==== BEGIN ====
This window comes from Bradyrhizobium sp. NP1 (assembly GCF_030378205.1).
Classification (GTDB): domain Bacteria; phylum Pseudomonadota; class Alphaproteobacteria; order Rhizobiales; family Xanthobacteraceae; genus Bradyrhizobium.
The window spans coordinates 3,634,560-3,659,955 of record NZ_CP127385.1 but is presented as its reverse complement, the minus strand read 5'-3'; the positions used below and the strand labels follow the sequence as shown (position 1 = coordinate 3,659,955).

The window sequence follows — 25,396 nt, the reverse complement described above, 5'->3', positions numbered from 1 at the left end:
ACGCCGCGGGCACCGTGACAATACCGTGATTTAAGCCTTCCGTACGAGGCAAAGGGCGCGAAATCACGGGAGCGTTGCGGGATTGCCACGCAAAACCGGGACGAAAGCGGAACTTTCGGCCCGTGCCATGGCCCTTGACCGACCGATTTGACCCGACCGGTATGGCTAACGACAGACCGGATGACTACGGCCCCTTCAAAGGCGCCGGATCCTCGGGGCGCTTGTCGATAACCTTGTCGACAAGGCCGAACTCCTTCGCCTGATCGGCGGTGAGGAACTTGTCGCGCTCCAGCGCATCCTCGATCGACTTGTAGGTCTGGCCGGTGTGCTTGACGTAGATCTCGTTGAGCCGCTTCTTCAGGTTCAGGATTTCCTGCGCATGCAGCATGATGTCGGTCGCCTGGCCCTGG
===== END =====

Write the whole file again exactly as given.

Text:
This window comes from Bradyrhizobium sp. NP1 (assembly GCF_030378205.1).
Classification (GTDB): domain Bacteria; phylum Pseudomonadota; class Alphaproteobacteria; order Rhizobiales; family Xanthobacteraceae; genus Bradyrhizobium.
The window spans coordinates 3,634,560-3,659,955 of record NZ_CP127385.1 but is presented as its reverse complement, the minus strand read 5'-3'; the positions used below and the strand labels follow the sequence as shown (position 1 = coordinate 3,659,955).

The window sequence follows — 25,396 nt, the reverse complement described above, 5'->3', positions numbered from 1 at the left end:
ACGCCGCGGGCACCGTGACAATACCGTGATTTAAGCCTTCCGTACGAGGCAAAGGGCGCGAAATCACGGGAGCGTTGCGGGATTGCCACGCAAAACCGGGACGAAAGCGGAACTTTCGGCCCGTGCCATGGCCCTTGACCGACCGATTTGACCCGACCGGTATGGCTAACGACAGACCGGATGACTACGGCCCCTTCAAAGGCGCCGGATCCTCGGGGCGCTTGTCGATAACCTTGTCGACAAGGCCGAACTCCTTCGCCTGATCGGCGGTGAGGAACTTGTCGCGCTCCAGCGCATCCTCGATCGACTTGTAGGTCTGGCCGGTGTGCTTGACGTAGATCTCGTTGAGCCGCTTCTTCAGGTTCAGGATTTCCTGCGCATGCAGCATGATGTCGGTCGCCTGGCCCTGG